I go back to the drs office on Wednesday morning to give more blood so they can check my white & red blood counts, and the markers.  The Friday after I give blood I have an appointment with the doctor to go over the results of that blood test and to see how I'm feeling.  I'll have to give blood again the next week, and probably the week after that.

I'll report back certainly after the Friday appointment, but maybe earlier if the things get worse (or hell, better).

Friday, July 16, 2010

Update 7/16/10 Reality Bites

Had my follow up appointment with Dr Fishman before I get chemo next week. Dr was nice as usual, as was the chemo nurse I met who I'll be working with.  The nurse was a lot more down to earth about the treatment though, it sounds like I'm in for a miserable time.

Wednesday, 7/21/10 I get the chemo at 9 am.  Because I only have to get chemo once, I'm getting a much stronger dose than usual.  So the side effects might be significantly worse than for a normal dose.  Still I only have to get this once, people who take the normal doses have to get many, many more treatments than I do.  I know, deep down, that I'm lucky to be in this position, all things considered.  But I walked out of the drs office in a daze, the reality of sitting in a chair Wednesday morning for three hours while toxic chemicals are pumped into my body... well I'm more than a little scared.

It sounds like I have a good chance of losing all my hair, or most of it anyway, after all.  The dr had originally said I could expect thinning, but the nurse who actually sets up the patients told me I was likely to lose enough that I'd want to shave my head.  I'm glad I let my hair go these last 6 or so months, I would feel worse about the hair if I'd never given my head the chance to grow crazy one last time.  Of course my hair will grow back, but I'm not sure I have the patience to let it go this long again.  Hell I might have gray hair after all of this.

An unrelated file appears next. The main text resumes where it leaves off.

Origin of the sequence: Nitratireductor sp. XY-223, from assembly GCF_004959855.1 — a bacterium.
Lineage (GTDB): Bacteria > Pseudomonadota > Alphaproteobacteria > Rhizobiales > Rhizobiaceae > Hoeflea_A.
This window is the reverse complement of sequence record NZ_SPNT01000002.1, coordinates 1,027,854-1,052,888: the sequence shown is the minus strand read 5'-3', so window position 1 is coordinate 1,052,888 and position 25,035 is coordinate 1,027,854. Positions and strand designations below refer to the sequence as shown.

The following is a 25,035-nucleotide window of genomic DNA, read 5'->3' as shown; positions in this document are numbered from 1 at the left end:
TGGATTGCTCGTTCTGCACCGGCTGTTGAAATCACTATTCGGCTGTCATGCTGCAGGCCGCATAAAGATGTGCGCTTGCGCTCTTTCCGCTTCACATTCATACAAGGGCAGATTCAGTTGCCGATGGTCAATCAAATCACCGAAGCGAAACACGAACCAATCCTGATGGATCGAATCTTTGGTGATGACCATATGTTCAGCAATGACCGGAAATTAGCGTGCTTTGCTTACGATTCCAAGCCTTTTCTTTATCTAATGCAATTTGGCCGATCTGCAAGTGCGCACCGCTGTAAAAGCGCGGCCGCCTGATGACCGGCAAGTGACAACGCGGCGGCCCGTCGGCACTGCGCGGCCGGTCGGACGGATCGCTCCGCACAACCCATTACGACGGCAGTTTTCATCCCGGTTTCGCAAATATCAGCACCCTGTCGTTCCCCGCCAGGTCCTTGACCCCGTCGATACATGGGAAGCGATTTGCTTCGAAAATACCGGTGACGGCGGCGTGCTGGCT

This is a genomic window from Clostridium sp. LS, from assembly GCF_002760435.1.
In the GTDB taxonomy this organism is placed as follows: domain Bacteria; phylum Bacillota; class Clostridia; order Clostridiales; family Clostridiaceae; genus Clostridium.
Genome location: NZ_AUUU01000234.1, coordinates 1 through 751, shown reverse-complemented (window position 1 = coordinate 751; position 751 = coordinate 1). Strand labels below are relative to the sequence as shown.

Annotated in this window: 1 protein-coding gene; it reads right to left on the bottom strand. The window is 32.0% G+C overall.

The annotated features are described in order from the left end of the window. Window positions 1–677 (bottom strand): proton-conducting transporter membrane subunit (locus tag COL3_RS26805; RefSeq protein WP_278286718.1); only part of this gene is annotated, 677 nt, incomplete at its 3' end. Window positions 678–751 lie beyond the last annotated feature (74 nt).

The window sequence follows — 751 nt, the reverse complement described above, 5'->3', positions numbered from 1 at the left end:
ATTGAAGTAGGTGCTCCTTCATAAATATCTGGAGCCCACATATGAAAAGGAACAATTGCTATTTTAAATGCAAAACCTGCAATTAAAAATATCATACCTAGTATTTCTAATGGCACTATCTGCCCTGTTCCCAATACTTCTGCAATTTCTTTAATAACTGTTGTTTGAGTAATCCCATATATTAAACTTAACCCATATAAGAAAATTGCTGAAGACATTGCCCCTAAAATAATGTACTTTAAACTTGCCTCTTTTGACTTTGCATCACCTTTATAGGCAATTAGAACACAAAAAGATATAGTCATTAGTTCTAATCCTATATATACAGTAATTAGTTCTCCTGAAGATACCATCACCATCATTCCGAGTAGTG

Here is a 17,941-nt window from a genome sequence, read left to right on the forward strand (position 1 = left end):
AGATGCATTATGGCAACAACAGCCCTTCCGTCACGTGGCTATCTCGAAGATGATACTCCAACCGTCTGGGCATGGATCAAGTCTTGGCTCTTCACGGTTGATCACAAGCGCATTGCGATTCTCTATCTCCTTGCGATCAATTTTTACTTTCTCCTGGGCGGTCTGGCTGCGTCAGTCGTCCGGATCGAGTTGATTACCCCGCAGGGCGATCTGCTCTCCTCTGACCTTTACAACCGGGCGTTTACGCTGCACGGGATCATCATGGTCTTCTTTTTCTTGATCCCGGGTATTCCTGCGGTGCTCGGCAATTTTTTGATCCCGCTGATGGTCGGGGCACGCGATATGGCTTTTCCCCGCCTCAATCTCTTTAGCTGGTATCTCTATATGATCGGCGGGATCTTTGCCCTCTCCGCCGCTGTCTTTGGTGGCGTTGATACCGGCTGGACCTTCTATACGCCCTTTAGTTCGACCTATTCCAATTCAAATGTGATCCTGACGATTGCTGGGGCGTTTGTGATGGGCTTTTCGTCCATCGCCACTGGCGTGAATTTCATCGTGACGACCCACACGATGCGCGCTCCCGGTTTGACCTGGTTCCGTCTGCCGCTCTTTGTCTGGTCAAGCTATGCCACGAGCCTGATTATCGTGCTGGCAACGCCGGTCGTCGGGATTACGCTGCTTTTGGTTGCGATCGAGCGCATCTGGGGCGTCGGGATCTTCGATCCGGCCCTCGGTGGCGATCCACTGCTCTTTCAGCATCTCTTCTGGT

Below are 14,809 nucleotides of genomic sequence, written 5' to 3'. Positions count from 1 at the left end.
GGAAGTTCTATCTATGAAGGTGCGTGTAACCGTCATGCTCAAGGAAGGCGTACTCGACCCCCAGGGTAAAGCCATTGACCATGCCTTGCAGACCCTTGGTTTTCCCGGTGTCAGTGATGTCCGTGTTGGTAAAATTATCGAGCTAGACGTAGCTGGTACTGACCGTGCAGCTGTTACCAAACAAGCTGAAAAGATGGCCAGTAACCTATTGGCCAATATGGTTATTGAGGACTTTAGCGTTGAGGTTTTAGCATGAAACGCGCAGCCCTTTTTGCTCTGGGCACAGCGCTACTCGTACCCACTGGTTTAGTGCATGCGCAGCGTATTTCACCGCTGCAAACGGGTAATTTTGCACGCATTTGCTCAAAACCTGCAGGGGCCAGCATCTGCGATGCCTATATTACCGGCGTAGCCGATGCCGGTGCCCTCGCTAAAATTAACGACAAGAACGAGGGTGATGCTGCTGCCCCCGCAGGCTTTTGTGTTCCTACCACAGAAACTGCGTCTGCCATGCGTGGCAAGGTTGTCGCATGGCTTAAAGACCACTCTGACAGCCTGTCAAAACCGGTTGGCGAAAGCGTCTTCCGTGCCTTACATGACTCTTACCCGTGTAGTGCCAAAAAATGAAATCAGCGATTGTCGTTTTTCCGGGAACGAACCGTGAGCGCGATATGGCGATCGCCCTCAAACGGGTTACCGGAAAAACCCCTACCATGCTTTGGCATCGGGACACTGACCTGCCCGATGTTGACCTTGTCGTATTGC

After I left the drs around 4:15 pm today, I walked to get Bica from daycare.  Normally I'd have taken a taxi to get to her, especially when it is so hot & humid outside, but the mile or so walk did me some good.  I felt better by the time I got to her.  I felt even better by the time I got her back home, which was another mile or so.  I went back to the office for 30 minutes or so after that, to clean stuff up for the weekend.

I have Wednesday off to get the chemo, and it sounds like I might be taking a few more days off over the course of the next 7-10 days after that.  I hope not too, and I hope to get back to exercising by the start of the following week.  We'll see.

Sunday, July 11, 2010

Update 7/11/10 Decision Day

Decision: Chemo

Emailed the oncologist yesterday to ask what the next steps will be. Do I just have to make an appointment to get the 3 hour IV drip? Or do I have to have more blood work, etc.?

No response yet (he was on vacation this week), but I'll call the office on Monday if I haven't heard from him. I'm hoping to get this out of the way this week if at all possible. I had my last beer this afternoon at the Nats game (loss to Giants), no more drinking for me until this is over. Not doctors orders, but I thought I'd give my liver & kidneys a break since my body is about to be flush with a new toxin.